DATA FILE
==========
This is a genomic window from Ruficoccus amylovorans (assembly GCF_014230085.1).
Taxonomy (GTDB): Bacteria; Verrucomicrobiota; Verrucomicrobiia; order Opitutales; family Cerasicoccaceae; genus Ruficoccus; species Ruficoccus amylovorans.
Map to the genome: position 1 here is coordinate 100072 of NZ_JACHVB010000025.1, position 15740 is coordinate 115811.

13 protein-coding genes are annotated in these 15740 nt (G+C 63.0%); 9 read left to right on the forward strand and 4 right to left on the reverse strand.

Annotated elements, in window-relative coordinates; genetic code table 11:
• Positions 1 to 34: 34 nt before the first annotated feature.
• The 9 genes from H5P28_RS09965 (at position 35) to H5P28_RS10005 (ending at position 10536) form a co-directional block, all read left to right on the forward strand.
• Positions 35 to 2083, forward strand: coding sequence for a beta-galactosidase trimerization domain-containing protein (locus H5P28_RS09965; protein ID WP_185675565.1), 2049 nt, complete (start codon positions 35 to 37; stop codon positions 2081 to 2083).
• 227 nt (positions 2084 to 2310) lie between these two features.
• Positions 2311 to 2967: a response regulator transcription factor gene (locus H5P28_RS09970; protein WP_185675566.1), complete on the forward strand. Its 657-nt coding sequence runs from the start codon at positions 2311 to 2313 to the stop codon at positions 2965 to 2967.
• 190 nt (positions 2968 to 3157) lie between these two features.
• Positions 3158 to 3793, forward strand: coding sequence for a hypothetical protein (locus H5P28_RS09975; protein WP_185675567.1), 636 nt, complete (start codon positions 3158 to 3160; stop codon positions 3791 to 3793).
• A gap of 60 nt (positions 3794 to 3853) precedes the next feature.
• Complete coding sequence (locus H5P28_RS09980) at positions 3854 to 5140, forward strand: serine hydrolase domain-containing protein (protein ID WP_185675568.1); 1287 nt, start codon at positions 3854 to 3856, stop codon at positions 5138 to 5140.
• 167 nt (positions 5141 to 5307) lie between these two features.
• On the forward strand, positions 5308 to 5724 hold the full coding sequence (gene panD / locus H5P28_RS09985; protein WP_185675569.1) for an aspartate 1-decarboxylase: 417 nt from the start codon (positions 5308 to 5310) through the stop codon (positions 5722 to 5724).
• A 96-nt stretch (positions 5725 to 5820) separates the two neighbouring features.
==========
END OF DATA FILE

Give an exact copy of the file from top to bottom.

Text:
This is a genomic window from Ruficoccus amylovorans (assembly GCF_014230085.1).
Taxonomy (GTDB): Bacteria; Verrucomicrobiota; Verrucomicrobiia; order Opitutales; family Cerasicoccaceae; genus Ruficoccus; species Ruficoccus amylovorans.
Map to the genome: position 1 here is coordinate 100072 of NZ_JACHVB010000025.1, position 15740 is coordinate 115811.

13 protein-coding genes are annotated in these 15740 nt (G+C 63.0%); 9 read left to right on the forward strand and 4 right to left on the reverse strand.

Annotated elements, in window-relative coordinates; genetic code table 11:
• Positions 1 to 34: 34 nt before the first annotated feature.
• The 9 genes from H5P28_RS09965 (at position 35) to H5P28_RS10005 (ending at position 10536) form a co-directional block, all read left to right on the forward strand.
• Positions 35 to 2083, forward strand: coding sequence for a beta-galactosidase trimerization domain-containing protein (locus H5P28_RS09965; protein ID WP_185675565.1), 2049 nt, complete (start codon positions 35 to 37; stop codon positions 2081 to 2083).
• 227 nt (positions 2084 to 2310) lie between these two features.
• Positions 2311 to 2967: a response regulator transcription factor gene (locus H5P28_RS09970; protein WP_185675566.1), complete on the forward strand. Its 657-nt coding sequence runs from the start codon at positions 2311 to 2313 to the stop codon at positions 2965 to 2967.
• 190 nt (positions 2968 to 3157) lie between these two features.
• Positions 3158 to 3793, forward strand: coding sequence for a hypothetical protein (locus H5P28_RS09975; protein WP_185675567.1), 636 nt, complete (start codon positions 3158 to 3160; stop codon positions 3791 to 3793).
• A gap of 60 nt (positions 3794 to 3853) precedes the next feature.
• Complete coding sequence (locus H5P28_RS09980) at positions 3854 to 5140, forward strand: serine hydrolase domain-containing protein (protein ID WP_185675568.1); 1287 nt, start codon at positions 3854 to 3856, stop codon at positions 5138 to 5140.
• 167 nt (positions 5141 to 5307) lie between these two features.
• On the forward strand, positions 5308 to 5724 hold the full coding sequence (gene panD / locus H5P28_RS09985; protein WP_185675569.1) for an aspartate 1-decarboxylase: 417 nt from the start codon (positions 5308 to 5310) through the stop codon (positions 5722 to 5724).
• A 96-nt stretch (positions 5725 to 5820) separates the two neighbouring features.